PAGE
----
Author: Miron James Hazeltine (1824-1907) inscribed
Publisher: Robert M De Witt Publisher
Place: New York
216 pages with frontispiece and diagrams. Duodecimo (6 1/4" x 4") bound in original publisher's brown cloth with gilt lettering to spine and pictorial cover. Handwritten dedication by Miron J. Hazeltine on a leaf tipped to the endpaper (Linden - N. 2398; Kiel Chess Catalog 6164; Betts 32 – 3) First edition.
leaf mounted on the endpaper: Presented to Herr J. Löwenthal, with the kindest regards of his friend in chess Miron J. Hazeltine. July 4th 1865. With autograph signature of 19th century English chess book collector J.W. Rimington Wilson on inside cover and the note "From Lowenthals Chess Library.
James Wilson Rimington-Wilson (1822-1877) was one of the great collectors of books about chess, as well as books about other games and sports. He was a strong amateur chess player and records of some of his games survive, including a victory over Wilhelm Steinitz, the first official world champion of chess. Rimington-Wilson developed an extensive gaming library, which was maintained and perhaps added to by his son, Reginald Henry Rimington-Wilson (1852-1927). After the death of R. H., his son Captain H. E. Rimington-Wilson (1899-1971) ordered the sale of the library by auction at Sotheby's. It was the Quaritch firm that purchased the vast majority of the Rimington-Wilson lots at Sotheby's. They offered the books in two catalogues shortly after the sale.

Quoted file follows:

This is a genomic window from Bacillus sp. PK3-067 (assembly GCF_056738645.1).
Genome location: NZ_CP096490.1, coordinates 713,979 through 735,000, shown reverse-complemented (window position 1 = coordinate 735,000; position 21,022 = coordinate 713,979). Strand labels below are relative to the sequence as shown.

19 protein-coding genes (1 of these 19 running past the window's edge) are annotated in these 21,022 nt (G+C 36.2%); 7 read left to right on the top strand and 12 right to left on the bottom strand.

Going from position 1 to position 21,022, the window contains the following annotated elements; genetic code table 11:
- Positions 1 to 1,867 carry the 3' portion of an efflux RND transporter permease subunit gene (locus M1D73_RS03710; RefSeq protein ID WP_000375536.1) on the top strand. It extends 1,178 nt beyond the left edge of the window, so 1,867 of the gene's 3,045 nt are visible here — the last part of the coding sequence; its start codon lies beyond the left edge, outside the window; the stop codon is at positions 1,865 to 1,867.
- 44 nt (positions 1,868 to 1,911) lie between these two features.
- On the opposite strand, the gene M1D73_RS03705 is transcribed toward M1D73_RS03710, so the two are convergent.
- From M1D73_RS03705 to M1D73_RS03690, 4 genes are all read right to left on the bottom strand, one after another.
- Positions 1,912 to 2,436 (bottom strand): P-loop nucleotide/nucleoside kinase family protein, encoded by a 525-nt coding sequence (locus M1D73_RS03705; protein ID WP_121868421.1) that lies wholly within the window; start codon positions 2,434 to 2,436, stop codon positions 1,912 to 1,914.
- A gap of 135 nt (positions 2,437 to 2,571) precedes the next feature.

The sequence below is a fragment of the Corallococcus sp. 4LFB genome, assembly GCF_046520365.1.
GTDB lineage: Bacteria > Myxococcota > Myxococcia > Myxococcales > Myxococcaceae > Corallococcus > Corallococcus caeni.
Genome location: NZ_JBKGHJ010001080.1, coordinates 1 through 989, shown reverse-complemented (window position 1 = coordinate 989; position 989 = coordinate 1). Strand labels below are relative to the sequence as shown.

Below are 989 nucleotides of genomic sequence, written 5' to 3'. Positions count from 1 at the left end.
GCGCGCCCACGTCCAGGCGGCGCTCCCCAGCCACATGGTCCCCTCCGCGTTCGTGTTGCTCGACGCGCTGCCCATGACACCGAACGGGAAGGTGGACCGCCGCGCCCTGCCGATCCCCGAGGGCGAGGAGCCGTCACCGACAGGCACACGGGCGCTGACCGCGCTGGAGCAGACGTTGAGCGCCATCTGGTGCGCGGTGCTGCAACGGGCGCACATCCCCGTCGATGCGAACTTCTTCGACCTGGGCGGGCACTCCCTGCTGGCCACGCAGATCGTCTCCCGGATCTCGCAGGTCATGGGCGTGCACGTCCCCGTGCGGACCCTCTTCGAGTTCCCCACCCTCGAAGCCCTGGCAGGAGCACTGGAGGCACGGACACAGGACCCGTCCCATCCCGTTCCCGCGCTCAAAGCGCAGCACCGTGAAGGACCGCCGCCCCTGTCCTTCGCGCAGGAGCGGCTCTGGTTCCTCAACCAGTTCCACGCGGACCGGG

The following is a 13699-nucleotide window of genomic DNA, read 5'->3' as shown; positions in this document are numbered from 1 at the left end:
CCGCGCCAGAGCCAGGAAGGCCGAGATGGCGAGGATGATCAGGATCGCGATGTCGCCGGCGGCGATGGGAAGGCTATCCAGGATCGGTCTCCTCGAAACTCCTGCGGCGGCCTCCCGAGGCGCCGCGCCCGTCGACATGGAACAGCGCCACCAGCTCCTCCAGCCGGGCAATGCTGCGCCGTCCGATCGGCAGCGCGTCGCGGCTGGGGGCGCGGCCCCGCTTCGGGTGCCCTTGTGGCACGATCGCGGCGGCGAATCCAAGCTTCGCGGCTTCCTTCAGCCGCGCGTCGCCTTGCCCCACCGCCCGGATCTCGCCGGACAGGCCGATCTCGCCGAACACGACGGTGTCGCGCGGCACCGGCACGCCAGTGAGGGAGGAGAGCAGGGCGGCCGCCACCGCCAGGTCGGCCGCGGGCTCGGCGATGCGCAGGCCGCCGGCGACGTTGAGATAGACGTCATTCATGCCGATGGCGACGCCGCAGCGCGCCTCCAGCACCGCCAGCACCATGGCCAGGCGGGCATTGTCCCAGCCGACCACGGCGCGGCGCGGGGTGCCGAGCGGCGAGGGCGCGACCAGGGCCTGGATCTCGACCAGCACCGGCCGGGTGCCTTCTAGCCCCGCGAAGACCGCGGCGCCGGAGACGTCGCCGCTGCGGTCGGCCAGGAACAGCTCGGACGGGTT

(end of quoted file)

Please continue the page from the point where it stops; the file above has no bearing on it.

Johann Jacob Löwenthal (1810-1876) was a professional chess master. He was among the top 3 players of the 1850s.
Miron James Hazeltine (1824 - 1907) was a justice of the peace in Campton Village, New Hampshire and then moved to Thornton. The first US newspaper chess column in the New York Saturday Courier in 1855 is attributed to Hazeltine. His life, however, became the chess column he wrote in the New York Clipper from 1856 until his death in 1907. He was a source of games that would otherwise have been lost. He was also active as an author of chess books. At his death in 1907, Hazeltine is said to have had one of the largest chess libraries in the United States at the time.
Contains 78 problems entered for the tourney organized by The New York Clipper and 89 others, by various composers. This is a miscellaneous collection in mates from 2 to 36 moves.
Former library copy from the Brooklyn Public Library with their stamp to head and heal end pages. Label to title. Slightly toned inside, Binding slightly bumped and rubbed. Spine with handwritten number else about very good.